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Oil may hit $40 if Russia doesn’t support Opec’s production cuts
In a volatile trading last week, crude oil prices touched one-month high and then fell back as coronavirus fears were back in the markets, with infection and death tolls rising in South Korea, Italy and the Middle East.
The coronavirus epidemic is battering economic activity and global oil demand, sending oil prices into a tailspin. Major oil-producing countries and companies have been gradually adjusting to the reality of declining global demand in the mid to long term.
On the data front, Japan’s economy shrank 1.6 per cent in the fourth quarter of 2019. The decline from the third quarter was the biggest contraction since 2014. The drop was even more severe – a 6.3% plunge – when measured as an annualised rate.
The markets were underestimating the effects of the virus, but now it is creating a sudden demand shock.
The supply-chain recovery in China could be problematic despite stimulus pledge from Beijing. Total Chinese product demand may drop by about 3.4 Mbpd day in February and average 1.5 Mbpd in the first quarter. Meanwhile, lower Chinese refinery demand has caused floating storage to accumulate offshore in China where most of these idling very large crude carriers have been loaded with March barrels and not yet with April deliveries.
The market has also started to see the impact on lower refining margins in Asia and Europe. This is largely as a result of lower demand for petroleum refined products, especially for Jet fuel, which has been affected by global flight restrictions related to coronavirus. Jet fuel prices are now expected to fall to near-record lows. Lower demand for petroleum-refined products in China has led Beijing to cut gasoline and diesel retail prices for the second time in 2020.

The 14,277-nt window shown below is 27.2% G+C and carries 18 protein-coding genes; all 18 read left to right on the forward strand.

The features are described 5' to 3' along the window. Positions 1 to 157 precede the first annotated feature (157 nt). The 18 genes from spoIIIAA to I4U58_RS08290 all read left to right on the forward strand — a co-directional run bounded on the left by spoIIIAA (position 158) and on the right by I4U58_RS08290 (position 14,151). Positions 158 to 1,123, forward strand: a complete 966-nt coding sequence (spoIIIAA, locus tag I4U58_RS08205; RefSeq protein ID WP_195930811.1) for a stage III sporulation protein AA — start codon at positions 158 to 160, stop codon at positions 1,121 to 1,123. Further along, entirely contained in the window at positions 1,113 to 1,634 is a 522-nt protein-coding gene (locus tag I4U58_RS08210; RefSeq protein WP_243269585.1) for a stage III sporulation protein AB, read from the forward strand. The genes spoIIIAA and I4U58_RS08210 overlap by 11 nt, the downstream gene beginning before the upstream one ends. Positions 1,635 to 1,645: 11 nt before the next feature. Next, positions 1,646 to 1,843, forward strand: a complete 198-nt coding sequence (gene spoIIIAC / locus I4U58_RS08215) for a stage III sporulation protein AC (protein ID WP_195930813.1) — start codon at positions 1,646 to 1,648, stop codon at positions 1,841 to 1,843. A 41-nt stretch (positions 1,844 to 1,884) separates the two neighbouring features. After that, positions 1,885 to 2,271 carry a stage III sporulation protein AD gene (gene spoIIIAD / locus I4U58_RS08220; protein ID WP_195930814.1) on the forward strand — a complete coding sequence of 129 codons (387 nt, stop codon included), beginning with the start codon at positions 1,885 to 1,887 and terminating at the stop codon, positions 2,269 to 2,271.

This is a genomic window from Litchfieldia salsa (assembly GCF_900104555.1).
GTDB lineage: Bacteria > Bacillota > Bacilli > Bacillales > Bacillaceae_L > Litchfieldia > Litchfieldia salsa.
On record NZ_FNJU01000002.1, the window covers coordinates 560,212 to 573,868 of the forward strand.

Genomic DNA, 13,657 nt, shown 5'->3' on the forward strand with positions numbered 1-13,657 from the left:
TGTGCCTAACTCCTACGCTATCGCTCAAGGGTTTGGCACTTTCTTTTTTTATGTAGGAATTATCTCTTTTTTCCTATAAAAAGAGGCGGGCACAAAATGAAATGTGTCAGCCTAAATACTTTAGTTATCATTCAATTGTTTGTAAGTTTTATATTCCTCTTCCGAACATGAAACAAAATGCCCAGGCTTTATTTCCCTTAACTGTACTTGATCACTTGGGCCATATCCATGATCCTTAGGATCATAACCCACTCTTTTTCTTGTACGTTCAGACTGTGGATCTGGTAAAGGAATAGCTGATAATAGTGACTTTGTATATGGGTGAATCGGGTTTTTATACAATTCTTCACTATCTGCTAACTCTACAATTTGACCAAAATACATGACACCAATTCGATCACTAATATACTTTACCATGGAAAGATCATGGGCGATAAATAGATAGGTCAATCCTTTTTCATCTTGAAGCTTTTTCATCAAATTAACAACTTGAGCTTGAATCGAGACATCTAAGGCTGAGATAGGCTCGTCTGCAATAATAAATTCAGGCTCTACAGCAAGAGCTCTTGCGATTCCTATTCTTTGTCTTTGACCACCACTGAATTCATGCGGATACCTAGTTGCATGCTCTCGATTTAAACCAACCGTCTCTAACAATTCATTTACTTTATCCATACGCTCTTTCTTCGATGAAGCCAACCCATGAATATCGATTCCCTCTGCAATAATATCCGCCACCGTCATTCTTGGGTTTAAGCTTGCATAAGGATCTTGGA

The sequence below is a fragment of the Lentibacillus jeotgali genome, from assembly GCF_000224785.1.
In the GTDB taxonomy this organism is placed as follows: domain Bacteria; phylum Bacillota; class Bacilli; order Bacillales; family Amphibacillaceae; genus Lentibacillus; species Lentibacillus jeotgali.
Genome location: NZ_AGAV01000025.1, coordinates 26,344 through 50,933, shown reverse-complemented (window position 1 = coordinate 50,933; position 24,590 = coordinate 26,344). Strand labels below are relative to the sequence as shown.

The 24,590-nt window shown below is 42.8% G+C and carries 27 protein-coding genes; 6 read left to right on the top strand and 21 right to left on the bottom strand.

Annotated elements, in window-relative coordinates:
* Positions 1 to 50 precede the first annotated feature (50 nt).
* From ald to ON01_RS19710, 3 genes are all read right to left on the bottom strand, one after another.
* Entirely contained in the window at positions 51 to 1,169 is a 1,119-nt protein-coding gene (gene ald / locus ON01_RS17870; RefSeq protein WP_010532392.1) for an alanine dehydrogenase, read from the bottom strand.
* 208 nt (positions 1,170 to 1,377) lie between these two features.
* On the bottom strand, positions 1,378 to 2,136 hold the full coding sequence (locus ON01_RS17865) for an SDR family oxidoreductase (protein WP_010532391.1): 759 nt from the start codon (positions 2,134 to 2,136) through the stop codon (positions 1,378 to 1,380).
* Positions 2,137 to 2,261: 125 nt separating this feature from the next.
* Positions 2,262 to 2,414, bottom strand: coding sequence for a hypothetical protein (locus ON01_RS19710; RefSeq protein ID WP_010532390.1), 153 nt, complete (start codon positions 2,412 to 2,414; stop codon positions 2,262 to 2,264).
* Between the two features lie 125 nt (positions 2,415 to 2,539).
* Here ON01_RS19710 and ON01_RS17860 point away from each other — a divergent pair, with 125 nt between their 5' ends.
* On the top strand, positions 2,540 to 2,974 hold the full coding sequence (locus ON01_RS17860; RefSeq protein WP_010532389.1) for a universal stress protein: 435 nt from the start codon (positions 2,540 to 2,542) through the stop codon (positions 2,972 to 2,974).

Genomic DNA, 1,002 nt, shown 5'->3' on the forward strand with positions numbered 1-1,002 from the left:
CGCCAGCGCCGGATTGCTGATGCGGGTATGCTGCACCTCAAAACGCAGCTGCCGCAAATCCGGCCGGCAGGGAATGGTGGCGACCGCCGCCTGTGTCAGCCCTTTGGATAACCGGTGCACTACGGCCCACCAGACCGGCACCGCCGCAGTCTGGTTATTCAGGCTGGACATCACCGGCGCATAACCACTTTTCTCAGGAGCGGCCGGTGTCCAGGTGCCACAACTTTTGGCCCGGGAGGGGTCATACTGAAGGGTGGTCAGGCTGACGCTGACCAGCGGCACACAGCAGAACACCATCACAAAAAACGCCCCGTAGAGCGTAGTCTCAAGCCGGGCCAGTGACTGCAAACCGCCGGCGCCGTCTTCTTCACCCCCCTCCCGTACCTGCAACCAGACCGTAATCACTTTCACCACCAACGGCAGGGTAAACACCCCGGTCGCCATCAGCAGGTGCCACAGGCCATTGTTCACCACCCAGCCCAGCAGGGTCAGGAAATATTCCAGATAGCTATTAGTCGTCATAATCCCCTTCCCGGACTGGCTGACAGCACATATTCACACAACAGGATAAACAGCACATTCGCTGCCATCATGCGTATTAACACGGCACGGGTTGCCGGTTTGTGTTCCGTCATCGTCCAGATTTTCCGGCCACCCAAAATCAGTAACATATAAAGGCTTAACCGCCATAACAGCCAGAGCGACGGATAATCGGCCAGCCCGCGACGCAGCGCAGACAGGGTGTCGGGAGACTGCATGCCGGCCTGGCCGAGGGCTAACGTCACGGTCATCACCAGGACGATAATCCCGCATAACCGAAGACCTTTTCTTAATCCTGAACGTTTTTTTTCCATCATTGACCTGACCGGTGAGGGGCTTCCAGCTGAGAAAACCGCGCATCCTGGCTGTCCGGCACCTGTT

Saudi Arabia is looking for quick action, presumably to stem the downward spiral in crude prices, but Russia seems non-committal to the output deal proposed. Facts state that Russian oil companies can tolerate Brent below $60. But remember, Moscow has bound itself with a pledge to cooperate with Opec. Doesn’t mean it can’t be broken, but breaking it now could shock crude into the $40s. If prices stay at these levels, they could start hammering the Middle East and North Africa that are already struggling with regional political conflicts, violent domestic strife, or both. These include Saudi Arabia, Iran, Iraq, Libya and Nigeria.
Markets showed little reaction to US sanctioning a trading unit of Russian oil giant Rosneft for its ties with Venezuela’s state-run PDVSA, a move which could choke the Opec member’s crude exports even further. At the same time, conflict in Libya that has led to a blockade of its ports and oilfields shows no signs of a resolution.
Unconfirmed reports suggest that Saudi Arabia is weighing to break its production alliance with Russia amid a disagreement between the oil heavyweights over the effect of China’s COVID-19 outbreak on global crude demand. Markets will wait for further new updates on this front.
The focus would be on the Opec+ decision and the size of supply cuts to bring stability back to the market. An emergency meeting of technical experts over February 4-6 recommended a deepening of collective output cuts to 2.7 Mbpd in the second quarter from the cut of 2.1 Mbpd agreed for January-March.
Investors are wagering on the US Federal Reserve to step in with a rate cut to support economic growth after data from US showed that the business activity stalled in February, signalling a contraction for the first time since 2016. The US manufacturing sector also clocked its lowest reading since August. The outlook for crude looks worrisome and not constructive, with expectations that the market will return to surplus over H12020. Global oil demand growth is still languishing and the market will be closely watching to see what Russia does next.
(Investors are advised to consult financial advisers before taking an investment calls based on these observations)